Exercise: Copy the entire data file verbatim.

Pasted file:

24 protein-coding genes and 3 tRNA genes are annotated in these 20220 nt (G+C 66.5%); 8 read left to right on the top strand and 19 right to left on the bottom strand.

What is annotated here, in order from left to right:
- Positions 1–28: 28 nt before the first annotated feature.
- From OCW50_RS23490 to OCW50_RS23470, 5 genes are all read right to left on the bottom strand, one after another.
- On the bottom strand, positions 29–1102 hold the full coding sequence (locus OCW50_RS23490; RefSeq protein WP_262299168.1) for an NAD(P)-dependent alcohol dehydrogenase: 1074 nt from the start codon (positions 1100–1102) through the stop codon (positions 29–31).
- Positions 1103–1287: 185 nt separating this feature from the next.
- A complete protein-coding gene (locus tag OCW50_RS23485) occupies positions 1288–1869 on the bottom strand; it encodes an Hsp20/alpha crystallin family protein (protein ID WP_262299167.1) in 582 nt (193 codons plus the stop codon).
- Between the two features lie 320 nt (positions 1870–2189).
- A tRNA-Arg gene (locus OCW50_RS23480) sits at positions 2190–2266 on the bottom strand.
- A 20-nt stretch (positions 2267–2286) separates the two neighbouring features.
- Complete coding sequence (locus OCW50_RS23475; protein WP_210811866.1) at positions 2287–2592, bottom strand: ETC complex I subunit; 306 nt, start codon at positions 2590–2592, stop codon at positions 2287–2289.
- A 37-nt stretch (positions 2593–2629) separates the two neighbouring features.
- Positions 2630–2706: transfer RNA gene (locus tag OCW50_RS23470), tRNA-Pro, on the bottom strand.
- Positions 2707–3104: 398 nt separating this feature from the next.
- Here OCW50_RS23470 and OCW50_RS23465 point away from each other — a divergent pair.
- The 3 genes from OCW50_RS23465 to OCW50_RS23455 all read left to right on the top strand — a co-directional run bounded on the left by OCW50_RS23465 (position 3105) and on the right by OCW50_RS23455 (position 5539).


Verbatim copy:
24 protein-coding genes and 3 tRNA genes are annotated in these 20220 nt (G+C 66.5%); 8 read left to right on the top strand and 19 right to left on the bottom strand.

What is annotated here, in order from left to right:
- Positions 1–28: 28 nt before the first annotated feature.
- From OCW50_RS23490 to OCW50_RS23470, 5 genes are all read right to left on the bottom strand, one after another.
- On the bottom strand, positions 29–1102 hold the full coding sequence (locus OCW50_RS23490; RefSeq protein WP_262299168.1) for an NAD(P)-dependent alcohol dehydrogenase: 1074 nt from the start codon (positions 1100–1102) through the stop codon (positions 29–31).
- Positions 1103–1287: 185 nt separating this feature from the next.
- A complete protein-coding gene (locus tag OCW50_RS23485) occupies positions 1288–1869 on the bottom strand; it encodes an Hsp20/alpha crystallin family protein (protein ID WP_262299167.1) in 582 nt (193 codons plus the stop codon).
- Between the two features lie 320 nt (positions 1870–2189).
- A tRNA-Arg gene (locus OCW50_RS23480) sits at positions 2190–2266 on the bottom strand.
- A 20-nt stretch (positions 2267–2286) separates the two neighbouring features.
- Complete coding sequence (locus OCW50_RS23475; protein WP_210811866.1) at positions 2287–2592, bottom strand: ETC complex I subunit; 306 nt, start codon at positions 2590–2592, stop codon at positions 2287–2289.
- A 37-nt stretch (positions 2593–2629) separates the two neighbouring features.
- Positions 2630–2706: transfer RNA gene (locus tag OCW50_RS23470), tRNA-Pro, on the bottom strand.
- Positions 2707–3104: 398 nt separating this feature from the next.
- Here OCW50_RS23470 and OCW50_RS23465 point away from each other — a divergent pair.
- The 3 genes from OCW50_RS23465 to OCW50_RS23455 all read left to right on the top strand — a co-directional run bounded on the left by OCW50_RS23465 (position 3105) and on the right by OCW50_RS23455 (position 5539).